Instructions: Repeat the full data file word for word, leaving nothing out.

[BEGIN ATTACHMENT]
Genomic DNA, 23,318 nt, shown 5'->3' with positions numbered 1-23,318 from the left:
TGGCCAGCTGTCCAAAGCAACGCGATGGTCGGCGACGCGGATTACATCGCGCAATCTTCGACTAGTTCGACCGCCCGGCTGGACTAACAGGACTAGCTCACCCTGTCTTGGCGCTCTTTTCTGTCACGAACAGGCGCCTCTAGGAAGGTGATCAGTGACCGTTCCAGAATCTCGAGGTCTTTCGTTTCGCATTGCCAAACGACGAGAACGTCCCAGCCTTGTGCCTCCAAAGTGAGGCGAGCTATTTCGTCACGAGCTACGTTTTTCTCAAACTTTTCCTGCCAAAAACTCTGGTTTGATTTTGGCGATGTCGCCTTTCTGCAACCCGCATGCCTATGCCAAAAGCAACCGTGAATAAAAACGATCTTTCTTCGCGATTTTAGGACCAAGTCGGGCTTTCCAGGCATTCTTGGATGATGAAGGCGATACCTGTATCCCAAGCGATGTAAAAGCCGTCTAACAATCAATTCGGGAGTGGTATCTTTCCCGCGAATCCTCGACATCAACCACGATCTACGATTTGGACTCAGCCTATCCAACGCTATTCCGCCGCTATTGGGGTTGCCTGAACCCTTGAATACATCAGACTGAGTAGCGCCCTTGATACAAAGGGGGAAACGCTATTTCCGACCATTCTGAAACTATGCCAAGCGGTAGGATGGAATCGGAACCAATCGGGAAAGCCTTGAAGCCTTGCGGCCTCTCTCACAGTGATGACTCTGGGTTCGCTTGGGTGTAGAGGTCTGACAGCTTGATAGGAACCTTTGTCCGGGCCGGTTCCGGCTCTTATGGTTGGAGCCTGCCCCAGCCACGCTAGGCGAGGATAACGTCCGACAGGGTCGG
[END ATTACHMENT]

Genomic DNA, 23,318 nt, shown 5'->3' with positions numbered 1-23,318 from the left:
TGGCCAGCTGTCCAAAGCAACGCGATGGTCGGCGACGCGGATTACATCGCGCAATCTTCGACTAGTTCGACCGCCCGGCTGGACTAACAGGACTAGCTCACCCTGTCTTGGCGCTCTTTTCTGTCACGAACAGGCGCCTCTAGGAAGGTGATCAGTGACCGTTCCAGAATCTCGAGGTCTTTCGTTTCGCATTGCCAAACGACGAGAACGTCCCAGCCTTGTGCCTCCAAAGTGAGGCGAGCTATTTCGTCACGAGCTACGTTTTTCTCAAACTTTTCCTGCCAAAAACTCTGGTTTGATTTTGGCGATGTCGCCTTTCTGCAACCCGCATGCCTATGCCAAAAGCAACCGTGAATAAAAACGATCTTTCTTCGCGATTTTAGGACCAAGTCGGGCTTTCCAGGCATTCTTGGATGATGAAGGCGATACCTGTATCCCAAGCGATGTAAAAGCCGTCTAACAATCAATTCGGGAGTGGTATCTTTCCCGCGAATCCTCGACATCAACCACGATCTACGATTTGGACTCAGCCTATCCAACGCTATTCCGCCGCTATTGGGGTTGCCTGAACCCTTGAATACATCAGACTGAGTAGCGCCCTTGATACAAAGGGGGAAACGCTATTTCCGACCATTCTGAAACTATGCCAAGCGGTAGGATGGAATCGGAACCAATCGGGAAAGCCTTGAAGCCTTGCGGCCTCTCTCACAGTGATGACTCTGGGTTCGCTTGGGTGTAGAGGTCTGACAGCTTGATAGGAACCTTTGTCCGGGCCGGTTCCGGCTCTTATGGTTGGAGCCTGCCCCAGCCACGCTAGGCGAGGATAACGTCCGACAGGGTCGG